Four oversized clothing labels seem to be stitched to the floor with their loose ends waving in the wind in front of the former washhouse. The sculptural work is made out of casted aluminum stained with a pattern of handwritten text, drawn washing symbols and textile prints.
The washhouses were historically reserved to women only. They were public spaces where men were not allowed and women would meet weekly to wash the laundry. It was a space where women exchanged information and spoke freely amongst each other. The work was hard due to the bent position, cold and humidity. In the washhouses, intimacy was exposed to everyone who could interpret textile quality, stains, mendings, smells and patches. The laundry was a testimony of the organization of one’s household and social differences. The washhouses witnessed the women’s hands, washing and cleaning the traces from their most intimate domestic stories.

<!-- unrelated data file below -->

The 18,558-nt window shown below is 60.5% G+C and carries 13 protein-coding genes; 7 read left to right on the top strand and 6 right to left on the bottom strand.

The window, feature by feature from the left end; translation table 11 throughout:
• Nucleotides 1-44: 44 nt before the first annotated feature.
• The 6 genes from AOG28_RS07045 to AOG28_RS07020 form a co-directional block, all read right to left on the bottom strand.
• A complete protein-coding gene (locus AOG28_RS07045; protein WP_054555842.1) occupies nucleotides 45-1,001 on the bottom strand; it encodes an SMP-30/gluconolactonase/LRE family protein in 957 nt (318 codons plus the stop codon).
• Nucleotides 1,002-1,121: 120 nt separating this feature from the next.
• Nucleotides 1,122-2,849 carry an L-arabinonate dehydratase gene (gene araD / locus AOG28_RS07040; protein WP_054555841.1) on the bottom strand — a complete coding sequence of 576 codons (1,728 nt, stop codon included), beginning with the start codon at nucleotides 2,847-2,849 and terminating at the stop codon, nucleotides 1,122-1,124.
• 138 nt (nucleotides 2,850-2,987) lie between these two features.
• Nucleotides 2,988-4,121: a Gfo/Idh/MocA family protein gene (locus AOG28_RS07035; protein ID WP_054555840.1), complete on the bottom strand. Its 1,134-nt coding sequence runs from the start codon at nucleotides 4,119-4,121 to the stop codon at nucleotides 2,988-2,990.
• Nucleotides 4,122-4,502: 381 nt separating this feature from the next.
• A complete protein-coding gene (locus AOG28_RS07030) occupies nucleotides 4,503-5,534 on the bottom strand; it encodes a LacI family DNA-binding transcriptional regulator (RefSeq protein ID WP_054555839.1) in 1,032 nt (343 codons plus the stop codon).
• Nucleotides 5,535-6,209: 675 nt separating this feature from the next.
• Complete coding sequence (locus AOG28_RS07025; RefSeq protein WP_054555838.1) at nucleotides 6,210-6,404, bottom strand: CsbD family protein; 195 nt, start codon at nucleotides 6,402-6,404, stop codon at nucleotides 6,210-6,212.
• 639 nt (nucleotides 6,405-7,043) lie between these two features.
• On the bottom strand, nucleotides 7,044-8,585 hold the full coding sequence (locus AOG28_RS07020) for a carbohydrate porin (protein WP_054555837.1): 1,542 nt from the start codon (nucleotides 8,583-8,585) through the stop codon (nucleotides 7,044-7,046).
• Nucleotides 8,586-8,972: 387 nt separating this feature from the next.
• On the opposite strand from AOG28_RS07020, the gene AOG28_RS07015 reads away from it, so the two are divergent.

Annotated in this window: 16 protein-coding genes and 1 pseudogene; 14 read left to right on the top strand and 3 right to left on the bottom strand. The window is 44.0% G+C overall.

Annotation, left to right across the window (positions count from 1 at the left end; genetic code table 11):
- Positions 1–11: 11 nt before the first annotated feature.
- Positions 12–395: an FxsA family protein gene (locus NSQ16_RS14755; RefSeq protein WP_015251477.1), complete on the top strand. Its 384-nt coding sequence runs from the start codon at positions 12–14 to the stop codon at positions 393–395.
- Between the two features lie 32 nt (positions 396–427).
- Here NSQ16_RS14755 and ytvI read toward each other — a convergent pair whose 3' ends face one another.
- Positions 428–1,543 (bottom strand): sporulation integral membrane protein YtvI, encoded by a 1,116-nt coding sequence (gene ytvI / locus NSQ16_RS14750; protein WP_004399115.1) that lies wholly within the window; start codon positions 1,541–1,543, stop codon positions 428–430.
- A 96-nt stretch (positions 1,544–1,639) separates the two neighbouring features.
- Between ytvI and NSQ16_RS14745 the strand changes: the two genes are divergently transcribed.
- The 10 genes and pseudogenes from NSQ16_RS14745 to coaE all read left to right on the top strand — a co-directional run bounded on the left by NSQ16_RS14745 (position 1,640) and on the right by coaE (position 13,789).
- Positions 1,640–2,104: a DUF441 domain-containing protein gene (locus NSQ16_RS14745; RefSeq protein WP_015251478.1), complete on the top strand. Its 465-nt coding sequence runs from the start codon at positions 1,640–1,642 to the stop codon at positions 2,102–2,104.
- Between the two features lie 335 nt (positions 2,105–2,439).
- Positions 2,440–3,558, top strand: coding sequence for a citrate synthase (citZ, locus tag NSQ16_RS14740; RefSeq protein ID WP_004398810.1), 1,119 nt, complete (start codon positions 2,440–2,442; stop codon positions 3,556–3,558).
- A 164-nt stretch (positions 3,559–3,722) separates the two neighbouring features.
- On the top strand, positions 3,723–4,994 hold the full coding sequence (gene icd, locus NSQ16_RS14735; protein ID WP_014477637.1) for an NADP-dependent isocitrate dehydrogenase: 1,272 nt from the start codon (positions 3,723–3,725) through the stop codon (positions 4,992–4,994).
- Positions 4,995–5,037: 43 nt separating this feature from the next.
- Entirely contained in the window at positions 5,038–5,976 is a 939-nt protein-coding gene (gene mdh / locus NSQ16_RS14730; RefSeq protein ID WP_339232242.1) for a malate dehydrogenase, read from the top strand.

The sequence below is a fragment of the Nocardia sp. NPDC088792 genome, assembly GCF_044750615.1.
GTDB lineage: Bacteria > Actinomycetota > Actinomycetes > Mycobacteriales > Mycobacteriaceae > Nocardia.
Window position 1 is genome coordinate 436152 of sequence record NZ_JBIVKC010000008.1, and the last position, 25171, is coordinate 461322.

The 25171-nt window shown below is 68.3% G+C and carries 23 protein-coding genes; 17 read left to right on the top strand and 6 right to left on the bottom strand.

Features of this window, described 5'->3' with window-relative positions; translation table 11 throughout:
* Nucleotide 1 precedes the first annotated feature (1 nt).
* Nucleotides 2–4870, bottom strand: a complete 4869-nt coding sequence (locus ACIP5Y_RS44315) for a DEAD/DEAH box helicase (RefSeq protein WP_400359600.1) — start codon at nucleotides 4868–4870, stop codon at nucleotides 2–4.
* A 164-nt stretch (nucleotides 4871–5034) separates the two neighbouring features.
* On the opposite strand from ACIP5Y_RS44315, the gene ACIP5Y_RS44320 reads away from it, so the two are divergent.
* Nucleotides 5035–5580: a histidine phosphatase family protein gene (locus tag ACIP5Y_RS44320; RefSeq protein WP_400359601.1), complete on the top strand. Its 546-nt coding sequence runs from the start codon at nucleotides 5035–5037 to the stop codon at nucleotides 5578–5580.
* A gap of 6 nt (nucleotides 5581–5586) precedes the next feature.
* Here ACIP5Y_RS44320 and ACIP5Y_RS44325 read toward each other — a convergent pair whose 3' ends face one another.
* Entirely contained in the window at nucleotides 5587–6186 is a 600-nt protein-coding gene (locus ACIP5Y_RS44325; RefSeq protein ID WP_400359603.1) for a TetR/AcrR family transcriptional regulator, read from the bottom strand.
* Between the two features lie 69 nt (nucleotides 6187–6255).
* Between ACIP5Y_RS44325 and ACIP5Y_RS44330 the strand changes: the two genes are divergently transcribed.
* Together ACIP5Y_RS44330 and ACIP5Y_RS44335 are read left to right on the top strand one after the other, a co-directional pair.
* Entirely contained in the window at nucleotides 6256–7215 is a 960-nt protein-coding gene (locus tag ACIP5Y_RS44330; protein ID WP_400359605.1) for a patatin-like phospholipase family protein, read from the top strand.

I want to make a monument bringing together oral collective stories, ephemeral traces and actions. In a preparatory phase to the making of the sculpture, I will organize workshops / group conversations between women from different generations from Differdange. Key subjects are safe spaces, informal knowledge, collective work, intimacy and care work.
Transcriptions of these conversations will be written on the lableformed sculptures amongst the drawings and prints. I will form a patchwork of overlapping stories throughout time in Differdange that functions as a form of representation of silenced voices and empowerment. The sculptures relocate intimacy and domesticity into the public space and thus attempts to radicalize and reclaim it. In so doing, the body is positioned as a carrier of memory and as a powerful site for knowledge production and transition.